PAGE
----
LivingTravelKilmainham Gaol: a place to give up hope

Kilmainham Gaol: a place to give up hope

Kilmainham Jail. Why should a place of suffering, despair and ultimately death be on the list of the best places in Dublin? The answer is “1916.” After the failed Easter Rising, the rebel leaders were imprisoned at Kilmainham. Join a long line of nationalists there, from Parnell to Emmet. And he also joined the growing list of martyrs “for the cause”: Several of the men were shot after a court martial, including James Connolly, famously tied to his chair, his battle wounds bleeding and naked (as the song )

Ultimately, it is the blood of these men, victims of high-ranking British idiocy, that caused Kilmainham Gaol to sanctify the Republic of Ireland.

Kilmainham Gaol in a nutshell

Basically what we have here is a historically significant building, which has strong connections to the Irish struggle for independence, on many levels. Mainly because Pearse, Connolly and other 1916 rebel leaders were executed in the prison yard, buried in Arbor Hill Cemetery in a mass grave. In addition to this important event, Kilmainham Gaol itself is fascinating: it is the largest preserved Victorian jail in Europe. And as such, it ticks many boxes, from those made by historians of architecture or the penal system to those that the most morbid crowd appreciates in search of a bit of frisson.

The massive prison was built in the late 18th century and had no concessions to modern ideas of the built-in penal system. It was a place to lock people up and keep them locked up forever. Recreation and education only came into play much later: in the 1960s, when the then unnecessary and partially abandoned building was restored with visitors and tourists in mind, staging exhibits on crime and punishment, and the struggle for independence from Ireland. Despite bringing the building to (tourist) speed, the Interior still tends to be damp and cold even in hot summers.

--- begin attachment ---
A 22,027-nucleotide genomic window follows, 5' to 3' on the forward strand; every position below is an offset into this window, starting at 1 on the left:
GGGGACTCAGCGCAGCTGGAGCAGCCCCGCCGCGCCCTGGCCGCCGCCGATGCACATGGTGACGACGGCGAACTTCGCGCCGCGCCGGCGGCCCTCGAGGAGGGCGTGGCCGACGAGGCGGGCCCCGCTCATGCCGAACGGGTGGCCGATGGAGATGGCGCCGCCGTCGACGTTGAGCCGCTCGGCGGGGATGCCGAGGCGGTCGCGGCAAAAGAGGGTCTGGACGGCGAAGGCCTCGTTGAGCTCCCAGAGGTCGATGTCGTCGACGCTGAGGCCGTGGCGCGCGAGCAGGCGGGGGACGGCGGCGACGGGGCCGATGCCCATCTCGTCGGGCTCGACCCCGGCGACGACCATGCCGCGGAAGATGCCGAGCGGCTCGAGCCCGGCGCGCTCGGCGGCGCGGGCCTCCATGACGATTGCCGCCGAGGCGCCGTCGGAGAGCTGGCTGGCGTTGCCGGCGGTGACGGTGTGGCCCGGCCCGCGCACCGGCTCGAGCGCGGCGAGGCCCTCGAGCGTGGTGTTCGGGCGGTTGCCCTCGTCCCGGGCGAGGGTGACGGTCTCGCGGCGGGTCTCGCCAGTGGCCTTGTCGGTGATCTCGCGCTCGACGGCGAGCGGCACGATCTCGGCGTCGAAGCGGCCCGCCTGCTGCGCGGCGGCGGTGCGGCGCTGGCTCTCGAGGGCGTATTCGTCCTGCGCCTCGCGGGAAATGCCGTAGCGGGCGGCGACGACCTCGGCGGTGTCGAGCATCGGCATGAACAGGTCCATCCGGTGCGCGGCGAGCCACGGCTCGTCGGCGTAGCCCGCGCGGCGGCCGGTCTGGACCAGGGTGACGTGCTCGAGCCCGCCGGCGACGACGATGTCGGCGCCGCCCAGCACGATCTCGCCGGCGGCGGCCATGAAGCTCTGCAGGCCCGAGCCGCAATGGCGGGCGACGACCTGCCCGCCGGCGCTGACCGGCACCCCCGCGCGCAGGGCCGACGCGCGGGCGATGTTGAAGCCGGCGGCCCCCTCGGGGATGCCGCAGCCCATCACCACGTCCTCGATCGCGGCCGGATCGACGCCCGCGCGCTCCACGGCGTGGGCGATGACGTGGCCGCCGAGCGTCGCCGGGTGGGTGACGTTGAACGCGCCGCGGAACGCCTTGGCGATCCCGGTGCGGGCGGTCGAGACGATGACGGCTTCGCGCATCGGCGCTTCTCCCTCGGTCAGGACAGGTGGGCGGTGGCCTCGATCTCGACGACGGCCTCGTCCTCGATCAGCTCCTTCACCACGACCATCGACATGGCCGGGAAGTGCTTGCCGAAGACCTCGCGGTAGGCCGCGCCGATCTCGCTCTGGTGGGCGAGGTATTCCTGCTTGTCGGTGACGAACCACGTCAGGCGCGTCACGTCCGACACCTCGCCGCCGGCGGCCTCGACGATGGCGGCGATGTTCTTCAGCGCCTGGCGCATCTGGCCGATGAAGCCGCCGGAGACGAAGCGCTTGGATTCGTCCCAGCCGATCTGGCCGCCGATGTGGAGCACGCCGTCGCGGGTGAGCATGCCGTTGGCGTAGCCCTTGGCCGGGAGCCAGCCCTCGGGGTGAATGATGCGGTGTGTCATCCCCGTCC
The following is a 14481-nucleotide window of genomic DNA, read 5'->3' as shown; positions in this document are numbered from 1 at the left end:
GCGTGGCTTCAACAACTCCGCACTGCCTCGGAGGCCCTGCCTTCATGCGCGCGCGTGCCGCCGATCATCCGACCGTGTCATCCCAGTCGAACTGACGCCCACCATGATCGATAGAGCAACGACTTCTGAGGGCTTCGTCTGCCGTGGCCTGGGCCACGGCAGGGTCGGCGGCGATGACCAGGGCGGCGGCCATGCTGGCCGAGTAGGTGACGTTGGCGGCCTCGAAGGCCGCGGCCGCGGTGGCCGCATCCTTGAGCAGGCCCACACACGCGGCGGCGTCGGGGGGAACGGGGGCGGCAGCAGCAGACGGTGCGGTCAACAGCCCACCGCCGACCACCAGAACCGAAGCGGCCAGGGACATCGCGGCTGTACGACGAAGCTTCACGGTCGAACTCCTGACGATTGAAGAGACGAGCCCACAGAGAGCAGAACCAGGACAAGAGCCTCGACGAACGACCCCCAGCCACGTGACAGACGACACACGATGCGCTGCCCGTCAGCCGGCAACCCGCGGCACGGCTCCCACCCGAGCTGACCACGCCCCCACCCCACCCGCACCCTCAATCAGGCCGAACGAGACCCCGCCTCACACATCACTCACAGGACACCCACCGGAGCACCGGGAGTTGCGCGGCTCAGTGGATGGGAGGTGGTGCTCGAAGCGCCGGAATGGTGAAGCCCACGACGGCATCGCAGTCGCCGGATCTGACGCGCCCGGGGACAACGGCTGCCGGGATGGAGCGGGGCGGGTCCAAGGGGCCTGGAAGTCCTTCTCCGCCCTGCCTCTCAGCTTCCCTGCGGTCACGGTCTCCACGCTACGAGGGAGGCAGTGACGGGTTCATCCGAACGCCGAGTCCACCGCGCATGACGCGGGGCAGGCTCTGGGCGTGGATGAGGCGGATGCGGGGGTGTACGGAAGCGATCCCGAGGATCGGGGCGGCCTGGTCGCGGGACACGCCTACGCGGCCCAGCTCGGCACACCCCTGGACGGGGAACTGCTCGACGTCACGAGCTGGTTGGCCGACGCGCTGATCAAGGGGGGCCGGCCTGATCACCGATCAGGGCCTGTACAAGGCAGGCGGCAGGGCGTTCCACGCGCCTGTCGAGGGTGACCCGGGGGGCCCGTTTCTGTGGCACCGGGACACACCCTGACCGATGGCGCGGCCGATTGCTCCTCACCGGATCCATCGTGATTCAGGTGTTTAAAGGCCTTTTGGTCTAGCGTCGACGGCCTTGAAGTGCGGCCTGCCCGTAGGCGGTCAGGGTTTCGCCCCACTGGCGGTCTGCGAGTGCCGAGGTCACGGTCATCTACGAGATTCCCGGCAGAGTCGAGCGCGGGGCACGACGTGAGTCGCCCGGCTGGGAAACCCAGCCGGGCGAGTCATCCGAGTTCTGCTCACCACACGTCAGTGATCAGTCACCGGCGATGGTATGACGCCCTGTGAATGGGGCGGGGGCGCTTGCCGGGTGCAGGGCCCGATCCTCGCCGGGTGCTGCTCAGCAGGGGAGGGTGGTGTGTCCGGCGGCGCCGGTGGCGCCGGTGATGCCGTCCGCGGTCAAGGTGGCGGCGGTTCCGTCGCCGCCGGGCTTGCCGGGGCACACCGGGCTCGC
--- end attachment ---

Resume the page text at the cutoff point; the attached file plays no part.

So you can really feel a little cold here.

Worth the effort?

First things first: Kilmainham Gaol is not on the well-traveled road that tourists take around Dublin. A walking tour of Dublin (even one after the Liffey) probably won’t beat you because the towering Fortress of Justice is out of the way. Not miles away, but a nice walk that really has nothing to recommend. That being said, many Dublin bus tours, including most hop-on hop-off bus tours, pass through Kilmainham Gaol and have a stop there as well.

But why make the effort? It’s all about history: the jail was built in 1789 (the year of the French Revolution, when rulers had a sudden need to build prisons across Europe), and it has housed generations of criminals and neer-well-wells. Now one person’s terrorist is the other’s freedom fighter, so it was also home (if you can call it that) to the heroes of the Irish resistance against British rule. Robert Emmet spent his last days here, Charles Stewart Parnell spent time in Kilmainham, and the leaders of the 1916 Easter Rising met the firing squad in the courtyard.

The last prisoner was none other than Eamon de Valera himself. After its release in 1924, Kilmainham Gaol was closed.

Restored in the 1960s, when the 50th anniversary of the Easter Rising brought a new urgency about it, Kilmainham Gaol now acts as a museum of punishment, as well as a memorial to all the “martyrs” who once spent time here. And visitors tend to shiver… not just because it’s usually quite cold in the prison. Looking at the chapel, for example, you are not very subtly reminded that Joseph Plunkett married Grace here, just hours before he was executed.

But Kilmainham Gaol is also a monument in itself: one is inevitably fascinated by the building, the archetypal prison complex of the old days. A type of building generally only seen in movies (and Kilmainham actually appeared in the original “The Italian Job” as a movie location, with Noel Coward doing it).

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